Over 120 people came together on a hot muggy Sunday afternoon in August to learn about our government’s Countering Violent Extremism (CVE) programs in Montgomery County, MD, and around the country. Three young Muslim women, Amara Majeed, Fatema Ahmad, and Ayaan Arraweelo briefed the audience about the way the program has been implemented, how it makes them feel targeted, and how some communities are organizing to fight back. Watch a video of the event here.
As a Muslim American, this is what I want to tell you about CVE.
Countering Violent Extremism makes me feel criminalized.
It makes me feel like because of my religious identity, I will be viewed through the lens of national security.
It makes me feel that I am viewed as a potential terrorist first,
a counterterrorism tool second,
and an everyday, normal American citizen entitled to their Constitutional freedoms last.
Amara Majeed is a rising Junior at Brown University who has spent the summer working with the Montgomery County Civil Rights Coalition as part of it’s Anti-Islamophobia Working Group. She launched the conversation with an overview of the CVE program which she describes as a “soft counterterrorism program” couched in lexicon like “building community resilience.” CVE programs reinforce this ‘good Muslim, bad Muslim’ dichotomy, she said, and erroneously asserts that extremist belief is a precursor to, and motivating factor for, violence. She pointed out how Muslim teenagers, going through the normal angst of being a teenager, are having their teachers view their problems through a national security lens. “It really is scary, it profiles students and treats them as potential terrorists.” She shared this video:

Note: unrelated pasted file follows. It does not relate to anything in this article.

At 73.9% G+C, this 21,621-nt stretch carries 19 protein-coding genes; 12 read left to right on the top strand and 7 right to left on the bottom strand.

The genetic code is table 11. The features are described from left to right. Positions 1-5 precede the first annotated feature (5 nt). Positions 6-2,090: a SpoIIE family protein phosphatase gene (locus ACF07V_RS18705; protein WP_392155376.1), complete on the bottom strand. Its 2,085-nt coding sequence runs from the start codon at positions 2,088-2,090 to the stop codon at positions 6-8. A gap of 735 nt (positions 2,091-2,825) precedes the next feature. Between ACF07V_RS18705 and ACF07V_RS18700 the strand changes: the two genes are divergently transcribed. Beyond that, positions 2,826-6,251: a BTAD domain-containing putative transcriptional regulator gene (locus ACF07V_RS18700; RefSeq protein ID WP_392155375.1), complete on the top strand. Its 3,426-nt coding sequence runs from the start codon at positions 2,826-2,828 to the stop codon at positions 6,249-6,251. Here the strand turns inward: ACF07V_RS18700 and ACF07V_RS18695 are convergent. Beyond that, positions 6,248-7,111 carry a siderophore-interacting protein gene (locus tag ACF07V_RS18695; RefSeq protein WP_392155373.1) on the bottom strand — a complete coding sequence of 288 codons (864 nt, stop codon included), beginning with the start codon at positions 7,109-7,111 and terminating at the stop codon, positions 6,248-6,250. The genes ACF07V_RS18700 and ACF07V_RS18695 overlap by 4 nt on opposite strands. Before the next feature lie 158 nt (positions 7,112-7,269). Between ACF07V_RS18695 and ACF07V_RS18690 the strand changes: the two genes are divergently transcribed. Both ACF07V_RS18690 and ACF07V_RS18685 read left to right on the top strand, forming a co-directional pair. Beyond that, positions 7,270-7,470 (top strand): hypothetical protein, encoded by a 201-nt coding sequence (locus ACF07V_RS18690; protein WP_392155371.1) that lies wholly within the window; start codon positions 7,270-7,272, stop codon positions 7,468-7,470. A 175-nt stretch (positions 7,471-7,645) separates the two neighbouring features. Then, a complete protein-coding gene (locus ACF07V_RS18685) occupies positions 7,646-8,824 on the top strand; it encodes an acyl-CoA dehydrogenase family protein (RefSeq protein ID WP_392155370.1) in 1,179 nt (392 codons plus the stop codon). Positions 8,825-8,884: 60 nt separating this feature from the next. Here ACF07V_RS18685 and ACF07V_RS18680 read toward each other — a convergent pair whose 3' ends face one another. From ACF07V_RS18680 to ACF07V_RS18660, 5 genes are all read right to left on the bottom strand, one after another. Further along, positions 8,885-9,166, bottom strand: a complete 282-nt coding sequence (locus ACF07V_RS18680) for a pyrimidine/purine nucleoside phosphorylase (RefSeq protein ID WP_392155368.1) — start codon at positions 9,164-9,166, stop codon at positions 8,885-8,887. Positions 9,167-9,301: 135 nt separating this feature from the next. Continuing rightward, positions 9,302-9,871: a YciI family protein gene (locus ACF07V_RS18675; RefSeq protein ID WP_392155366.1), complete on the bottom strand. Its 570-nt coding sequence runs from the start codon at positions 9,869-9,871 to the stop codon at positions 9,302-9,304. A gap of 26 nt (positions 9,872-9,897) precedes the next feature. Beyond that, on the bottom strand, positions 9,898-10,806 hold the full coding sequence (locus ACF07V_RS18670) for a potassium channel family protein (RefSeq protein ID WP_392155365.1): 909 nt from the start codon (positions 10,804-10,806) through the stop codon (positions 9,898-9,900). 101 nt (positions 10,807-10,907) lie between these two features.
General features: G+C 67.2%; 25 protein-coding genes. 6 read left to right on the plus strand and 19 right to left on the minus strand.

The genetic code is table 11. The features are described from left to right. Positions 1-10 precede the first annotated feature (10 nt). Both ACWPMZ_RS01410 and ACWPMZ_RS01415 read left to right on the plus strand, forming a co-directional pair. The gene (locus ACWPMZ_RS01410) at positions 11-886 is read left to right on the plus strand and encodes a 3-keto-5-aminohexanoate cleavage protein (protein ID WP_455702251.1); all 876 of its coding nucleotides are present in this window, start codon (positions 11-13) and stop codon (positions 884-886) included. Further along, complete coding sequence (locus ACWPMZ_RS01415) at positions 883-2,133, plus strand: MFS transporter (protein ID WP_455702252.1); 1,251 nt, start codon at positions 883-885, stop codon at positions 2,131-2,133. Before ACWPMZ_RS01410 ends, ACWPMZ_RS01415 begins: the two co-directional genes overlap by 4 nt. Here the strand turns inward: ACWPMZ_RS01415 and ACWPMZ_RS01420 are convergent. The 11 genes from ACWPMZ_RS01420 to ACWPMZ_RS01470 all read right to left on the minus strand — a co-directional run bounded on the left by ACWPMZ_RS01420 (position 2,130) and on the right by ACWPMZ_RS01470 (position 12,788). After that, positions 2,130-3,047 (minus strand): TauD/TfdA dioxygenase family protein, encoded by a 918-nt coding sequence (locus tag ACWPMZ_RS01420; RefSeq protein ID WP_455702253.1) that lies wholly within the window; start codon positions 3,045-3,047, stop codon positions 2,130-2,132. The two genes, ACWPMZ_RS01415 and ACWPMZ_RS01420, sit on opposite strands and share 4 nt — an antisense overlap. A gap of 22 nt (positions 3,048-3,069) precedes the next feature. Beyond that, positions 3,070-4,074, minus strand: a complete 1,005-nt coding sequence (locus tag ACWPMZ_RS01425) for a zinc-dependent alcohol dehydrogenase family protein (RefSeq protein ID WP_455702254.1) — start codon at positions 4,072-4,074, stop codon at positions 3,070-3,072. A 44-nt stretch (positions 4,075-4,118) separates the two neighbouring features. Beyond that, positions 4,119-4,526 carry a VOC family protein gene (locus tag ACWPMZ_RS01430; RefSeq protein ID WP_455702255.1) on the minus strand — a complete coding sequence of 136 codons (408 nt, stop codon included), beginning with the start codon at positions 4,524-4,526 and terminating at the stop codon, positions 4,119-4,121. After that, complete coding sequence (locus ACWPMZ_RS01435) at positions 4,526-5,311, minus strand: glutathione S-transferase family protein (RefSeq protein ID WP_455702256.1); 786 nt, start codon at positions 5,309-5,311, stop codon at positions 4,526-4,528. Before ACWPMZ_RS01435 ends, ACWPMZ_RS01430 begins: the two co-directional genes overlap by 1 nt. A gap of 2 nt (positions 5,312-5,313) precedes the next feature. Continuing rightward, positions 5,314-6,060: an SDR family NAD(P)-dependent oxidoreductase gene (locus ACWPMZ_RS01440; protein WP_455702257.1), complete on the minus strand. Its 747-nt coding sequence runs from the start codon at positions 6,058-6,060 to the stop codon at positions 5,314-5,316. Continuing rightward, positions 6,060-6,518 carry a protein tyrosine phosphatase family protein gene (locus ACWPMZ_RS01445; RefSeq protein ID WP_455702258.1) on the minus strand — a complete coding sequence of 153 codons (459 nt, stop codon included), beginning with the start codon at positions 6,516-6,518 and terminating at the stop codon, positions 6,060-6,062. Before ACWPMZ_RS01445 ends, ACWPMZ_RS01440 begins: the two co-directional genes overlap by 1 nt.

Ayaan Arraweelo, executive director of the Young Muslim Collective in Minneapolis described the CVE program in that city, which is targeted at the Somali community. Although it is administered through the Department of Justice by District Attorney Andrew Lugar, the program uses a social service model. “Who doesn’t want their kid to have access to mentoring, counseling, and mental health services,” Ayaan asked. “But the program comes with mass surveillance and entrapment.” Many local organizations are hiding their involvement with CVE programs, so Muslim youth don’t know who they can trust, who they can turn to that is not connected to the police or the DOJ.
The FBI has a very strong presence, both visible and hidden, in the Somali community in Minneapolis. In addition to FBI agents who identify themselves as such, the community is full of undercover informants who are paid to conduct sting and entrapment operations, and inform on their neighbors. This is dividing the community, sewing suspicion.
Fatema Ahmad has been organizing against CVE on two fronts: in North Carolina, where she attended Duke University, and now in Boston, where she is Deputy Director of the Muslim Justice League.